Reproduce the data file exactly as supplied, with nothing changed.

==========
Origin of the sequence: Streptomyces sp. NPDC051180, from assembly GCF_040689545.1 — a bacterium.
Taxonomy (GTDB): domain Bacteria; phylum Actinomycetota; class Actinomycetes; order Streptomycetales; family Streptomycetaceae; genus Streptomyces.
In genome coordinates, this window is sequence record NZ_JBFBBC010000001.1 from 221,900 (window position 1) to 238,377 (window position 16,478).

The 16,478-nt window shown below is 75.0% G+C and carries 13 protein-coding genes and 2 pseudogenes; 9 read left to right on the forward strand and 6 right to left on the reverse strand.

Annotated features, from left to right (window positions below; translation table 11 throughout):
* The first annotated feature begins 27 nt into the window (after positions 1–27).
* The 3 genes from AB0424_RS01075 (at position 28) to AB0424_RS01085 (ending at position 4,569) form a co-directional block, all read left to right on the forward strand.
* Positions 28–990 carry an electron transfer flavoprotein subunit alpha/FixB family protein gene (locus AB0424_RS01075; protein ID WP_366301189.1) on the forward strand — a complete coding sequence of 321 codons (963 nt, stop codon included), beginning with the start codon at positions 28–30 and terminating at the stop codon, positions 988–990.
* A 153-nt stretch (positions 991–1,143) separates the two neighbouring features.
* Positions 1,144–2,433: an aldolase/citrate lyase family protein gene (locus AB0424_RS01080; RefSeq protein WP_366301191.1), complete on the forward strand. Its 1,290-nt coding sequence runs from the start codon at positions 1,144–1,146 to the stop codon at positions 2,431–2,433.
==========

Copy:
Origin of the sequence: Streptomyces sp. NPDC051180, from assembly GCF_040689545.1 — a bacterium.
Taxonomy (GTDB): domain Bacteria; phylum Actinomycetota; class Actinomycetes; order Streptomycetales; family Streptomycetaceae; genus Streptomyces.
In genome coordinates, this window is sequence record NZ_JBFBBC010000001.1 from 221,900 (window position 1) to 238,377 (window position 16,478).

The 16,478-nt window shown below is 75.0% G+C and carries 13 protein-coding genes and 2 pseudogenes; 9 read left to right on the forward strand and 6 right to left on the reverse strand.

Annotated features, from left to right (window positions below; translation table 11 throughout):
* The first annotated feature begins 27 nt into the window (after positions 1–27).
* The 3 genes from AB0424_RS01075 (at position 28) to AB0424_RS01085 (ending at position 4,569) form a co-directional block, all read left to right on the forward strand.
* Positions 28–990 carry an electron transfer flavoprotein subunit alpha/FixB family protein gene (locus AB0424_RS01075; protein ID WP_366301189.1) on the forward strand — a complete coding sequence of 321 codons (963 nt, stop codon included), beginning with the start codon at positions 28–30 and terminating at the stop codon, positions 988–990.
* A 153-nt stretch (positions 991–1,143) separates the two neighbouring features.
* Positions 1,144–2,433: an aldolase/citrate lyase family protein gene (locus AB0424_RS01080; RefSeq protein WP_366301191.1), complete on the forward strand. Its 1,290-nt coding sequence runs from the start codon at positions 1,144–1,146 to the stop codon at positions 2,431–2,433.